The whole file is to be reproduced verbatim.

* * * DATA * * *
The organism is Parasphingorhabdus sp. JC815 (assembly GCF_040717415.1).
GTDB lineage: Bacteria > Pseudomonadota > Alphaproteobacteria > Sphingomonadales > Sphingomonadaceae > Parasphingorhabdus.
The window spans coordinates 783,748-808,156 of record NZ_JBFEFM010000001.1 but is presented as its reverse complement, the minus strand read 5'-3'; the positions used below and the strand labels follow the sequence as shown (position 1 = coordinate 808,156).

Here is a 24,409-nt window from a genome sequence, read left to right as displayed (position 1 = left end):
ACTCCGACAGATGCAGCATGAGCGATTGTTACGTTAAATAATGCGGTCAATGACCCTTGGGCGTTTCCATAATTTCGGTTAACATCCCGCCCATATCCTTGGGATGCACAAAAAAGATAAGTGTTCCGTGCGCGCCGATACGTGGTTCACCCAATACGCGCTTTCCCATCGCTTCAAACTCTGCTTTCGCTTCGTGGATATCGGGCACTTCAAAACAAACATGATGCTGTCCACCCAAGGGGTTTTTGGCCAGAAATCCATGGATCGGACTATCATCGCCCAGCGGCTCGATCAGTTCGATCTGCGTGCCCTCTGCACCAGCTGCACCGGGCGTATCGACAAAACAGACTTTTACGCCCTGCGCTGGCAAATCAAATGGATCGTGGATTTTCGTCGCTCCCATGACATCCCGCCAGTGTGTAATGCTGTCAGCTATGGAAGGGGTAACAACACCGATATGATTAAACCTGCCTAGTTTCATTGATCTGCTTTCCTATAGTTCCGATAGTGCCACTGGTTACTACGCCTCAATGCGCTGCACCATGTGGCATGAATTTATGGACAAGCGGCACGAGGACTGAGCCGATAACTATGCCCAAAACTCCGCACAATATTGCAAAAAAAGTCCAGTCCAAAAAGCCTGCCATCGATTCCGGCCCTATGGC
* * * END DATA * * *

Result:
The organism is Parasphingorhabdus sp. JC815 (assembly GCF_040717415.1).
GTDB lineage: Bacteria > Pseudomonadota > Alphaproteobacteria > Sphingomonadales > Sphingomonadaceae > Parasphingorhabdus.
The window spans coordinates 783,748-808,156 of record NZ_JBFEFM010000001.1 but is presented as its reverse complement, the minus strand read 5'-3'; the positions used below and the strand labels follow the sequence as shown (position 1 = coordinate 808,156).

Here is a 24,409-nt window from a genome sequence, read left to right as displayed (position 1 = left end):
ACTCCGACAGATGCAGCATGAGCGATTGTTACGTTAAATAATGCGGTCAATGACCCTTGGGCGTTTCCATAATTTCGGTTAACATCCCGCCCATATCCTTGGGATGCACAAAAAAGATAAGTGTTCCGTGCGCGCCGATACGTGGTTCACCCAATACGCGCTTTCCCATCGCTTCAAACTCTGCTTTCGCTTCGTGGATATCGGGCACTTCAAAACAAACATGATGCTGTCCACCCAAGGGGTTTTTGGCCAGAAATCCATGGATCGGACTATCATCGCCCAGCGGCTCGATCAGTTCGATCTGCGTGCCCTCTGCACCAGCTGCACCGGGCGTATCGACAAAACAGACTTTTACGCCCTGCGCTGGCAAATCAAATGGATCGTGGATTTTCGTCGCTCCCATGACATCCCGCCAGTGTGTAATGCTGTCAGCTATGGAAGGGGTAACAACACCGATATGATTAAACCTGCCTAGTTTCATTGATCTGCTTTCCTATAGTTCCGATAGTGCCACTGGTTACTACGCCTCAATGCGCTGCACCATGTGGCATGAATTTATGGACAAGCGGCACGAGGACTGAGCCGATAACTATGCCCAAAACTCCGCACAATATTGCAAAAAAAGTCCAGTCCAAAAAGCCTGCCATCGATTCCGGCCCTATGGC